As dominant as "Call Me Maybe" was three years ago, we don't come into E•MO•TION with that same level of precognition on a narrative level. But should the absence of a narrative matter when the music is this good? When those stop-and-freeze downbeats on "Making the Most of the Night" hit you like a hairflip? When you're able to sing along to the lovelorn chorus of "Your Type" after one listen? I'm not talking about a daring outsider musician not getting her due for her boundary-pushing vision. E•MO•TION is as poppy as pop gets; you'd be hard-pressed to call anything about it experimental. I'm talking about a pop artist showing up and doing her job: at times, even better on a technical level than Swift, who rode that same ‘80's inflected monster-hook wave to break just about every record known to man with last year's 1989.

You don't read these songs like a book, you drum them out on the steering wheel

But unlike Swift, Jepsen somehow manages to deflect the spotlight off herself, even though her expressive, persistently-kinda-hoarse voice is ever-present on the album. And that's both what makes these songs so universal, and perhaps what will keep her on the pop sidelines. Carly Rae Jepsen makes songs that are about you, not Carly Rae Jepsen. Lyrically, they're like Cosmopolitan horoscopes; evocative, yet general enough to feel like they are oh my god soooo accurate. Her writers, which include such talented people as Sia Furler and Vampire Weekend's Rostam Batmanglij, make propulsive rhythms and drum fills out of her winsome words. The Furler co-written "Making the Most of the Night" builds its chorus off the sound of the words, not their meaning ("Knowyouhadda rough time / but here I come to HIGHjack you / HIGHjack you") — but its insistent, playful seduction still comes through in the production. The verses of "Run Away With Me" and the chorus of "I Really Like You" are such perfect matches of lyrics to melody that the former are almost rendered abstract. You don't read these songs like a book, you drum them out on your steering wheel.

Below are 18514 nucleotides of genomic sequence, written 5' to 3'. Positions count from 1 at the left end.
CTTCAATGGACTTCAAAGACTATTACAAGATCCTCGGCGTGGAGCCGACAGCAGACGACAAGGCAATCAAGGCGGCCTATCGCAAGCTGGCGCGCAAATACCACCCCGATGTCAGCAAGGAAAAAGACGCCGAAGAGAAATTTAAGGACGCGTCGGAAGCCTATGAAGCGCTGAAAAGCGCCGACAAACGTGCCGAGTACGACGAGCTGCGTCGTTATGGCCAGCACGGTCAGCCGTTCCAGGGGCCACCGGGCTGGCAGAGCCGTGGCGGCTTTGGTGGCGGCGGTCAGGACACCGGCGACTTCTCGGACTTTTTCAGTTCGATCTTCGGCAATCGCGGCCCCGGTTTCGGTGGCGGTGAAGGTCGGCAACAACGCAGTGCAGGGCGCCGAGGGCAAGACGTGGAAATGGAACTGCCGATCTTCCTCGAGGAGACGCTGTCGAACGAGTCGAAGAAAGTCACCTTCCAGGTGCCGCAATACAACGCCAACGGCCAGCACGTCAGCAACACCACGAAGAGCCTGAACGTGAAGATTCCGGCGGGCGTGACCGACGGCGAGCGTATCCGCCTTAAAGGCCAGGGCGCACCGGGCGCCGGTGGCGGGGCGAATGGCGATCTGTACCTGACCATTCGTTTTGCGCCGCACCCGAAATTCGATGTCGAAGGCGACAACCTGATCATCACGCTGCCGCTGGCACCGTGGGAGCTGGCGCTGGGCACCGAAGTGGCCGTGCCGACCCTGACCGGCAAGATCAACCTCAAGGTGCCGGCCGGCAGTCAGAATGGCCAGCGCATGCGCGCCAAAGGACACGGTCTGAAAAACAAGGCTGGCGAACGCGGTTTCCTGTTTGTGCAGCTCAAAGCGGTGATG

Pop music is made to be shared. A massive hit single is a common experience in itself, but it often succeeds because it speaks to an existing common experience: big, eternal human struggles like love, loneliness, and of course, Getting Ready to Go Out. It seems deeply counterintuitive then, that increasingly a pop star needs to ride in on a fully formed personal narrative in order for her songs to be successful. But pop music is about patterns and familiarity, both in the form of chorus refrains and familiar faces and characters. There's nothing disingenuous about E•MO•TION; at the same time, Jepsen doesn't give any of herself in it. Jepsen isn't selling her story as a product, and thus E•MO•TION remains perfectly executed, thoroughly unscalable pop.